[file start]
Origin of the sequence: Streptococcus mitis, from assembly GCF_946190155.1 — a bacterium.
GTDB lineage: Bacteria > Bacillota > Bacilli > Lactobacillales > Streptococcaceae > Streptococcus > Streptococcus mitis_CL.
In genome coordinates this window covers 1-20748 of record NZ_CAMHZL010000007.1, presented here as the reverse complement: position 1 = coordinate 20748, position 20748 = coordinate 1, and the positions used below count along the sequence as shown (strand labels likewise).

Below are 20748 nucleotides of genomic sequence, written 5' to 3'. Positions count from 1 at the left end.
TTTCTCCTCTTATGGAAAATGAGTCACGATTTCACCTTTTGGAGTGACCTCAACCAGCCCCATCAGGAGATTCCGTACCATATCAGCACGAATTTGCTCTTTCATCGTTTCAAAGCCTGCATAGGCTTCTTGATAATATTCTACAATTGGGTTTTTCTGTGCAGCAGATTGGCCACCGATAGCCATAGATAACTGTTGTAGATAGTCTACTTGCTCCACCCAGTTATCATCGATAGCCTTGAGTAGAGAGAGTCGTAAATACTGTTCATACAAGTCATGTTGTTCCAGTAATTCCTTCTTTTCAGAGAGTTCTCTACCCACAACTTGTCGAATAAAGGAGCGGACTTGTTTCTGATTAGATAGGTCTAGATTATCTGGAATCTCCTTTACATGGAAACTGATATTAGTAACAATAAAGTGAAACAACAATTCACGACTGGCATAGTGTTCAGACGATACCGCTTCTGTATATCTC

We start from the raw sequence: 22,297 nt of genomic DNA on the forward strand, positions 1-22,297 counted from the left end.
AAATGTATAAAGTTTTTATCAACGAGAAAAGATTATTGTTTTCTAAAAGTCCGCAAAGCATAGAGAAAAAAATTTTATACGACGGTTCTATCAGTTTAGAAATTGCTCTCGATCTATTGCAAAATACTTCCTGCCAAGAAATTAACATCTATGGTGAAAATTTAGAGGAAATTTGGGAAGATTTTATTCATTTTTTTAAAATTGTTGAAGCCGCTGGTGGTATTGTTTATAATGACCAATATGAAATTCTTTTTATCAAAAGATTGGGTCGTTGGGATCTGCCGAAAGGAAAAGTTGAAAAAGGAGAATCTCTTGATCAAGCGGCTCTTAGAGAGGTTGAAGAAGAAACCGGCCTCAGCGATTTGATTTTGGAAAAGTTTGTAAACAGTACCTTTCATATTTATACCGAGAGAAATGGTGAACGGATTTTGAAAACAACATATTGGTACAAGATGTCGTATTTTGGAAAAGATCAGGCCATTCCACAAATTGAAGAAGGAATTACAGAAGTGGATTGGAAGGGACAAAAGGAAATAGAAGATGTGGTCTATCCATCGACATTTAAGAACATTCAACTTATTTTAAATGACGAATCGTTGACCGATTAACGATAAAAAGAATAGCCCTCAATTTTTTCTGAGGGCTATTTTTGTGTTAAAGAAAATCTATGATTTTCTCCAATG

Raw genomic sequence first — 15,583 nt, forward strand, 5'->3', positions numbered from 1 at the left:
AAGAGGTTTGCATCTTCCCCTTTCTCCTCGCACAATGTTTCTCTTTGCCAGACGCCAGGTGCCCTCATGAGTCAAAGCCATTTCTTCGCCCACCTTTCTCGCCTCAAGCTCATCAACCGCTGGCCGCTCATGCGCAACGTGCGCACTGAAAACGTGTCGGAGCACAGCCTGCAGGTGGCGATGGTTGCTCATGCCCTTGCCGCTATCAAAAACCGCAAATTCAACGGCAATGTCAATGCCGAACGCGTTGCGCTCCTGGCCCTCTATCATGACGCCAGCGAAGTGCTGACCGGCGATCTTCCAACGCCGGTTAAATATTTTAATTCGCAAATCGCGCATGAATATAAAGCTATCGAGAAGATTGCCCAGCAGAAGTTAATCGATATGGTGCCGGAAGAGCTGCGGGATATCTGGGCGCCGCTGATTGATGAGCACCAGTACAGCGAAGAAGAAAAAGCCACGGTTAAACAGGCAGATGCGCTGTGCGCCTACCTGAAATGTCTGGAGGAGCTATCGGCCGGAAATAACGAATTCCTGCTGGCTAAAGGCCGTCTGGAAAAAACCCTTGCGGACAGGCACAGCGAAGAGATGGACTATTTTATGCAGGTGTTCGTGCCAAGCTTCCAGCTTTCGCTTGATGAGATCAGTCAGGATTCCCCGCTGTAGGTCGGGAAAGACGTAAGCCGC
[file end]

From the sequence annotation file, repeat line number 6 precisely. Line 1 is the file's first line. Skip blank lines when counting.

We start from the raw sequence: 22,297 nt of genomic DNA on the forward strand, positions 1-22,297 counted from the left end.